Our Design Community is our series where we visit and talk with different firms within the Winnipeg design community about their approach to design and what made them fall in love with their work.
In this feature we are visiting Design Shop co-founder Debbie Golub, an incredibly skilled interior designer and a bundle of joy and energy. We love when she pops into the shop and her visits always leave us with a lifted spirit!
Please, introduce yourself
I am Debbie Golub and one of the cofounders and partners of Design Shop. I am also a practicing, principal interior designer with 19 years of experience in the field and a graduate at the faculty of architecture. I have a wonky education but we can touch on that another time!
Has Winnipeg always been home for you?
I’d say 98% yes. I lived in Taipei, Taiwan for two years (“lived” in Mexico, Toronto and Grand Rapid for several months each).
How exciting! What did you do over there?
I moved to Taipei because I threw my masters thesis proposal in the garbage and I needed a design / academia break, haha. I taught English, acted in funny commercials and travelled South East Asia! It was wild. It was there I learned the most in my entire life (more than my 11 years of Uni). Living in a place that has zero meaning to you, placemaking and thriving teaches you a lot about what you are made of. Oh, and becoming a beginners conversant in Mandarin was fun.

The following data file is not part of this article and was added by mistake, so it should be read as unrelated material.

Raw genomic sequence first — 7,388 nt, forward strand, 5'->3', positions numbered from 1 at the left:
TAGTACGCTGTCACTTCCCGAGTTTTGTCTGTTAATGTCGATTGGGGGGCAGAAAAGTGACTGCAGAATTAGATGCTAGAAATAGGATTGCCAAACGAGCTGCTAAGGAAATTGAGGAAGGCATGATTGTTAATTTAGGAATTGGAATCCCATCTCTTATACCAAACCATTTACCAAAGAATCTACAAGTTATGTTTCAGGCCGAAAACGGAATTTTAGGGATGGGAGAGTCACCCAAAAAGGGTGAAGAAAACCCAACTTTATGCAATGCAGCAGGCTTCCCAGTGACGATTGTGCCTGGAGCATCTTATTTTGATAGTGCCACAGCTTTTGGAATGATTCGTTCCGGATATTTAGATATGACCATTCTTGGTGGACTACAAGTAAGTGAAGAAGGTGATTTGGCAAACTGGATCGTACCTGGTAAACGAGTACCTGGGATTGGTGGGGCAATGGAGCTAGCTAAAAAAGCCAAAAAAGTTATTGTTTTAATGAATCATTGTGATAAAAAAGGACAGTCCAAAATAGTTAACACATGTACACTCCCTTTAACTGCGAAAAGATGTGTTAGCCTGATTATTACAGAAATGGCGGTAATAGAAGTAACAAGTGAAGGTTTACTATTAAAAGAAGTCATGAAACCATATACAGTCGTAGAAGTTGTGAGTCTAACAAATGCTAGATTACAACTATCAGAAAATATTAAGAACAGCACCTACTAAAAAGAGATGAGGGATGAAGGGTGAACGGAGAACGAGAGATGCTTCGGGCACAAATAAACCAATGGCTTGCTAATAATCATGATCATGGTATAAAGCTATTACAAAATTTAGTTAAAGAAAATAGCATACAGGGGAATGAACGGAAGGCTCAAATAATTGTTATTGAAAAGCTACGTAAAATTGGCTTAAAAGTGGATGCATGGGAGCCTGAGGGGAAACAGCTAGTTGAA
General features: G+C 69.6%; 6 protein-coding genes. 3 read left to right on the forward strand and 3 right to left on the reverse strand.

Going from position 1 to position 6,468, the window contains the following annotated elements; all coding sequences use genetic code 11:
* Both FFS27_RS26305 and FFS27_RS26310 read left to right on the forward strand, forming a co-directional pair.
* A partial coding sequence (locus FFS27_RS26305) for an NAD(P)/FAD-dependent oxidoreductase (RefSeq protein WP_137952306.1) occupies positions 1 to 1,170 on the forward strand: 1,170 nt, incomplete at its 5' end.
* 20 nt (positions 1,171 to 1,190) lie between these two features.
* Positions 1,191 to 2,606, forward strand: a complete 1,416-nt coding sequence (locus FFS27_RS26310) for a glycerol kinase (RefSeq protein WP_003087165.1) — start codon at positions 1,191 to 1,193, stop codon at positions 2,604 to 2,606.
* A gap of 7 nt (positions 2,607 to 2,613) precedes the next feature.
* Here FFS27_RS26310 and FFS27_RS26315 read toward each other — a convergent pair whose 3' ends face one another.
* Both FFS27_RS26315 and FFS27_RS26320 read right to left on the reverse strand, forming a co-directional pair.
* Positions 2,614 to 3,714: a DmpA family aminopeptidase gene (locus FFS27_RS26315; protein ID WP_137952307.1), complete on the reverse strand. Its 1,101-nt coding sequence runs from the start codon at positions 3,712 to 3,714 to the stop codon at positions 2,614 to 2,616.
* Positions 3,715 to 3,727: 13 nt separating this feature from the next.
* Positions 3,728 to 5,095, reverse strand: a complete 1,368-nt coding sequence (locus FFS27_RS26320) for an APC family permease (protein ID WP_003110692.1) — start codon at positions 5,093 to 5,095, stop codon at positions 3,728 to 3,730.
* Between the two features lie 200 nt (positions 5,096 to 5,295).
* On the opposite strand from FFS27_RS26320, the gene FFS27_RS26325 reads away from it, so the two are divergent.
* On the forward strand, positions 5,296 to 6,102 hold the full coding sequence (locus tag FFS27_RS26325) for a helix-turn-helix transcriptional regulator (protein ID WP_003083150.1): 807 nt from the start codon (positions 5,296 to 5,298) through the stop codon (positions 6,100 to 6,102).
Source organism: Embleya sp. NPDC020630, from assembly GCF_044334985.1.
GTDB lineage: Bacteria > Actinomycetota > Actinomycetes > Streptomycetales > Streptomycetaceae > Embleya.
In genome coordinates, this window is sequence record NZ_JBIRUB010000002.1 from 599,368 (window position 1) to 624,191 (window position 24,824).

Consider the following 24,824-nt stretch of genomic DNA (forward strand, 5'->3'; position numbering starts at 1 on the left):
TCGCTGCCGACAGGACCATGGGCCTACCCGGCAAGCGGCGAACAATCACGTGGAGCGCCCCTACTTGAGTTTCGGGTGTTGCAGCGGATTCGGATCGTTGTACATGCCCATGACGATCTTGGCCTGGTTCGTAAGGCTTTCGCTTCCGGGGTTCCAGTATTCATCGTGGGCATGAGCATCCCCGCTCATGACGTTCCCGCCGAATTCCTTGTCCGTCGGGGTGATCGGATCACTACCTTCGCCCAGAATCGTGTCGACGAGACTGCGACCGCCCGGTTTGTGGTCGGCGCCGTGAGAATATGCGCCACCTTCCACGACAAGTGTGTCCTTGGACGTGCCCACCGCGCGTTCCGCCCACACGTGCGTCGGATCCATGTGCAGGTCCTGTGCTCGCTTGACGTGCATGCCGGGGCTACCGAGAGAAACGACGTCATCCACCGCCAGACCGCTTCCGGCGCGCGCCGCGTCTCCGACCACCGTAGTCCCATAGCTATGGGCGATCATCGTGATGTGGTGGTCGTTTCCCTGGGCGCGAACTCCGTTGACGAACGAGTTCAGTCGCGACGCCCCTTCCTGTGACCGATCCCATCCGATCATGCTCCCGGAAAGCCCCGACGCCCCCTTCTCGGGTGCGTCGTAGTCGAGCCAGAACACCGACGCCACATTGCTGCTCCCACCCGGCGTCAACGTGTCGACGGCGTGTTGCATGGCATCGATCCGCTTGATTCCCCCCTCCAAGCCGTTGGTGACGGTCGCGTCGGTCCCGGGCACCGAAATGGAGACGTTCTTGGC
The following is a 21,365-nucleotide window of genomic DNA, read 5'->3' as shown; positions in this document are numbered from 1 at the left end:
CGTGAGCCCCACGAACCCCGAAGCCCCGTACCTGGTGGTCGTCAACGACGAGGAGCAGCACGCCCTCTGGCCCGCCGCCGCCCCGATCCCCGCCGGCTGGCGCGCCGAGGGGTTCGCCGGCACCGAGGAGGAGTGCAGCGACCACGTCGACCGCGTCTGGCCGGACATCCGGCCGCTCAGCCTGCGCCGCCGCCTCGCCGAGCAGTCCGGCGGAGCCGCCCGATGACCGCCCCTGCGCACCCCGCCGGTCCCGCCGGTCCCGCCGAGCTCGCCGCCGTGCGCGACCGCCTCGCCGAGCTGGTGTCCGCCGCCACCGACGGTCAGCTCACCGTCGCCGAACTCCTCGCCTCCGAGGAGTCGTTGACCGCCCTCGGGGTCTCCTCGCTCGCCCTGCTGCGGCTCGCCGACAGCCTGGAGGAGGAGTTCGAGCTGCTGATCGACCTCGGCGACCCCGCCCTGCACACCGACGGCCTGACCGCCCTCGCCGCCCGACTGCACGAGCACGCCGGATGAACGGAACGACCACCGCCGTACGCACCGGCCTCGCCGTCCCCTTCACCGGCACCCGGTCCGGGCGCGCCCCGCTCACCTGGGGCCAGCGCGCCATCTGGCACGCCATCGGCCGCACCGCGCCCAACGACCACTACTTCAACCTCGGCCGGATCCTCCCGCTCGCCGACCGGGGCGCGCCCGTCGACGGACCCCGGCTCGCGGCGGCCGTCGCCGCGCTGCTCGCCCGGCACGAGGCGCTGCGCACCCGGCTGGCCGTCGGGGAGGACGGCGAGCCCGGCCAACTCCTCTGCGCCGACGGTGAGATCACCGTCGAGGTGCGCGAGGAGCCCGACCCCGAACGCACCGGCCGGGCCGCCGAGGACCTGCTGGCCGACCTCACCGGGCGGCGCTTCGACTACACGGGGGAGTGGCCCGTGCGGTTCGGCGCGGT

So you’ve been here most of your life, what is it about Winnipeg you find especially captivating or made you want to stay?
Obviously it is home. But I love the grassroots nature of Winnipeg. There is a Yiddish term called “Chutzpah” that sums Winnipeg up for me. It’s a Yiddish word that you can’t translate directly into English, but it essentially means “balls”. There’s something about Winnipeggers - we are hardy people, and I love that we own our sweet city. I think we like that it has grassroots chutzpah. At least I really do. Maybe it has something to do with being tucked away into the centre of Canada? We are just enveloped by so much.
I like the seasons here too. That we nest deep in the winter and then we are go, go, go and play all summer. If you are open to it, you can experience an interesting flow of emotions here. There is so much to absorb - how we transform behaviourally as humans, obviously how nature and the climate shift and most importantly IMO how we respond to them. The flux in weather does a lot to me and my soul creatively. It always keeps me on my toes and allows me to have those much needed winter pauses to let big life ideas settle and manifest.
I also find the people of Winnipeg to be very creative. We have one of the best Faculties of Architecture in North America (ID school specifically ;)), a rich maker community, iconic musicians, film makers, actors, authors, chefs, content creators - you name it. It’s a place where you can have an idea, or a dream and build a business around your passions.